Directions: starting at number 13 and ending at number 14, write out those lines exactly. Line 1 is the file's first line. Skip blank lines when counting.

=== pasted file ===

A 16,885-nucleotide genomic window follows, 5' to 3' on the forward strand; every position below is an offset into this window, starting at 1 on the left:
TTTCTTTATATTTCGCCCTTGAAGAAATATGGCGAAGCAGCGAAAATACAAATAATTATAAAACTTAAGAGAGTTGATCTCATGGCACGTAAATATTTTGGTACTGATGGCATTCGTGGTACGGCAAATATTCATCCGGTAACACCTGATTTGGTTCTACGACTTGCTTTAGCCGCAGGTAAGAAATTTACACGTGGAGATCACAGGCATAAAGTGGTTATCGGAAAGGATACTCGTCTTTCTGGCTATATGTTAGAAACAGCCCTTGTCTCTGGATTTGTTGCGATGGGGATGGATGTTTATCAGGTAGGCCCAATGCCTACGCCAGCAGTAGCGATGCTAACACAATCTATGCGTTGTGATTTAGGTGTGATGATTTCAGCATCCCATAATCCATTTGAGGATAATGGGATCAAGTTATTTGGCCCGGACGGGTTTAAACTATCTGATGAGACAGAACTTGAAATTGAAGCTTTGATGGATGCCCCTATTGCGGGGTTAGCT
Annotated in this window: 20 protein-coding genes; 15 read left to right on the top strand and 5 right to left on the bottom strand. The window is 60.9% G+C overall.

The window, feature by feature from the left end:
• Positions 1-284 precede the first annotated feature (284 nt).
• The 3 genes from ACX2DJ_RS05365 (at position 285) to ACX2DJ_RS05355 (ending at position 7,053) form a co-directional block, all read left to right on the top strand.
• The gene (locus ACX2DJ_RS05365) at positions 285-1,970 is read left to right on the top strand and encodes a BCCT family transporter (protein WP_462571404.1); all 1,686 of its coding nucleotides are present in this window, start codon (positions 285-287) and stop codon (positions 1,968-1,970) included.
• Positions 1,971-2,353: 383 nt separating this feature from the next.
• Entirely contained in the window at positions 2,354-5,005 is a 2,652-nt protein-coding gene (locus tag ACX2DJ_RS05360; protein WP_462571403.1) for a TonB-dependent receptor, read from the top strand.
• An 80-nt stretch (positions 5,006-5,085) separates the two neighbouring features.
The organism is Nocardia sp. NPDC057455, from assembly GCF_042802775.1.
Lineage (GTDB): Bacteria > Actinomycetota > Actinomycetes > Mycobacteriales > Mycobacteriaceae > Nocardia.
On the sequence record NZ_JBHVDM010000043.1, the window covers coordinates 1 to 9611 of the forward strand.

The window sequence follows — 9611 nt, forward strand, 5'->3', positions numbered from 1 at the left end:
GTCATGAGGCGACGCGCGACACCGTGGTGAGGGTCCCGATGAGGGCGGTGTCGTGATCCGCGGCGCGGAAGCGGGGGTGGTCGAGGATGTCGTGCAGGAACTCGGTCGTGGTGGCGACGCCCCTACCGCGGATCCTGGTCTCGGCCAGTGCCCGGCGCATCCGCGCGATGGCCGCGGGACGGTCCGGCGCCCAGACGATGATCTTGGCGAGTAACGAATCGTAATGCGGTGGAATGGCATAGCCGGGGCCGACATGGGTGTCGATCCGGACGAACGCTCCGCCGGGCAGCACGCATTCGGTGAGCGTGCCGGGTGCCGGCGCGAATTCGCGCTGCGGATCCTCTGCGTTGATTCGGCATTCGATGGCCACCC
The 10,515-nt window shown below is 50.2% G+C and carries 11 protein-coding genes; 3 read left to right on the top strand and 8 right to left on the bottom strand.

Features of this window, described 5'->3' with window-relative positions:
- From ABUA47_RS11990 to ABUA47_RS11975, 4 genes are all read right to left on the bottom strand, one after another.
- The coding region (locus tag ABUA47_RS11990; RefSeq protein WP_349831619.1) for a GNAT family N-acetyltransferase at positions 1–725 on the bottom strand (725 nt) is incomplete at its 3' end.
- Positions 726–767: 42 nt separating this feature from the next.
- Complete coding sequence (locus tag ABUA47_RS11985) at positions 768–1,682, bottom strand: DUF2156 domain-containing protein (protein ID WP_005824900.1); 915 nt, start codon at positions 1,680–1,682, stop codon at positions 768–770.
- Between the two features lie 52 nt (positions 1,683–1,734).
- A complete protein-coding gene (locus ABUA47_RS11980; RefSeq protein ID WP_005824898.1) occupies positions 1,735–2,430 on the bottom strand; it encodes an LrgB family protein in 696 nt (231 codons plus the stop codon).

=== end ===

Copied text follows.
On the sequence record NZ_JBHVDM010000043.1, the window covers coordinates 1 to 9611 of the forward strand.

The window sequence follows — 9611 nt, forward strand, 5'->3', positions numbered from 1 at the left end: